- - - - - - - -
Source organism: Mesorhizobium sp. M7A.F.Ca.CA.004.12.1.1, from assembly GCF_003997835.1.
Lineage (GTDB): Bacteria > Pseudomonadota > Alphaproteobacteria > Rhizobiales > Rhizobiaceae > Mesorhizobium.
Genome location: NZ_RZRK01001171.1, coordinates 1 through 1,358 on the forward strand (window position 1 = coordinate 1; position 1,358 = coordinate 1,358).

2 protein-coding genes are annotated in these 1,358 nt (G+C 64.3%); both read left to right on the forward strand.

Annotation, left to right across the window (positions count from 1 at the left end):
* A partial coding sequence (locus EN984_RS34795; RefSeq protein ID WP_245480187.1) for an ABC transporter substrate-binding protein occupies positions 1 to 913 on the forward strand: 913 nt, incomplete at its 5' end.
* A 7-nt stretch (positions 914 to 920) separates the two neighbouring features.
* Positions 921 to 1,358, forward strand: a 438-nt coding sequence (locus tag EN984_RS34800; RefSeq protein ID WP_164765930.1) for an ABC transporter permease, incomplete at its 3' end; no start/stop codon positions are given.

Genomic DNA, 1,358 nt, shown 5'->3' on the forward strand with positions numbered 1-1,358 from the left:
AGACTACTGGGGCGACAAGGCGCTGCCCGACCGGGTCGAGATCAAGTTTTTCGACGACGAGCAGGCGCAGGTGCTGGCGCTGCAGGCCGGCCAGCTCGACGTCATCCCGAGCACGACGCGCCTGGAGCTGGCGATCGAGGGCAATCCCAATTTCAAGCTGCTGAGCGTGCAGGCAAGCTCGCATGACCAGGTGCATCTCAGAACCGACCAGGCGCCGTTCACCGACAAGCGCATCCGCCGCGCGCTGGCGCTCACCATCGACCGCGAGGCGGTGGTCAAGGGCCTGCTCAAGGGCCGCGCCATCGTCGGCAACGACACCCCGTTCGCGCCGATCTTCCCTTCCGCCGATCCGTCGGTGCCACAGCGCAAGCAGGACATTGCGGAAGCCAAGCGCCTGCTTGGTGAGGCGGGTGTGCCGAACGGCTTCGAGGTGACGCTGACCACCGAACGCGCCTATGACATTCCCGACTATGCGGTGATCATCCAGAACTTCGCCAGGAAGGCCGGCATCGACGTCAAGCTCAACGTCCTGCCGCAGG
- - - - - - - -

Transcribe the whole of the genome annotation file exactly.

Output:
Source organism: Mesorhizobium sp. M7A.F.Ca.CA.004.12.1.1, from assembly GCF_003997835.1.
Lineage (GTDB): Bacteria > Pseudomonadota > Alphaproteobacteria > Rhizobiales > Rhizobiaceae > Mesorhizobium.
Genome location: NZ_RZRK01001171.1, coordinates 1 through 1,358 on the forward strand (window position 1 = coordinate 1; position 1,358 = coordinate 1,358).

2 protein-coding genes are annotated in these 1,358 nt (G+C 64.3%); both read left to right on the forward strand.

Annotation, left to right across the window (positions count from 1 at the left end):
* A partial coding sequence (locus EN984_RS34795; RefSeq protein ID WP_245480187.1) for an ABC transporter substrate-binding protein occupies positions 1 to 913 on the forward strand: 913 nt, incomplete at its 5' end.
* A 7-nt stretch (positions 914 to 920) separates the two neighbouring features.
* Positions 921 to 1,358, forward strand: a 438-nt coding sequence (locus tag EN984_RS34800; RefSeq protein ID WP_164765930.1) for an ABC transporter permease, incomplete at its 3' end; no start/stop codon positions are given.

Genomic DNA, 1,358 nt, shown 5'->3' on the forward strand with positions numbered 1-1,358 from the left:
AGACTACTGGGGCGACAAGGCGCTGCCCGACCGGGTCGAGATCAAGTTTTTCGACGACGAGCAGGCGCAGGTGCTGGCGCTGCAGGCCGGCCAGCTCGACGTCATCCCGAGCACGACGCGCCTGGAGCTGGCGATCGAGGGCAATCCCAATTTCAAGCTGCTGAGCGTGCAGGCAAGCTCGCATGACCAGGTGCATCTCAGAACCGACCAGGCGCCGTTCACCGACAAGCGCATCCGCCGCGCGCTGGCGCTCACCATCGACCGCGAGGCGGTGGTCAAGGGCCTGCTCAAGGGCCGCGCCATCGTCGGCAACGACACCCCGTTCGCGCCGATCTTCCCTTCCGCCGATCCGTCGGTGCCACAGCGCAAGCAGGACATTGCGGAAGCCAAGCGCCTGCTTGGTGAGGCGGGTGTGCCGAACGGCTTCGAGGTGACGCTGACCACCGAACGCGCCTATGACATTCCCGACTATGCGGTGATCATCCAGAACTTCGCCAGGAAGGCCGGCATCGACGTCAAGCTCAACGTCCTGCCGCAGG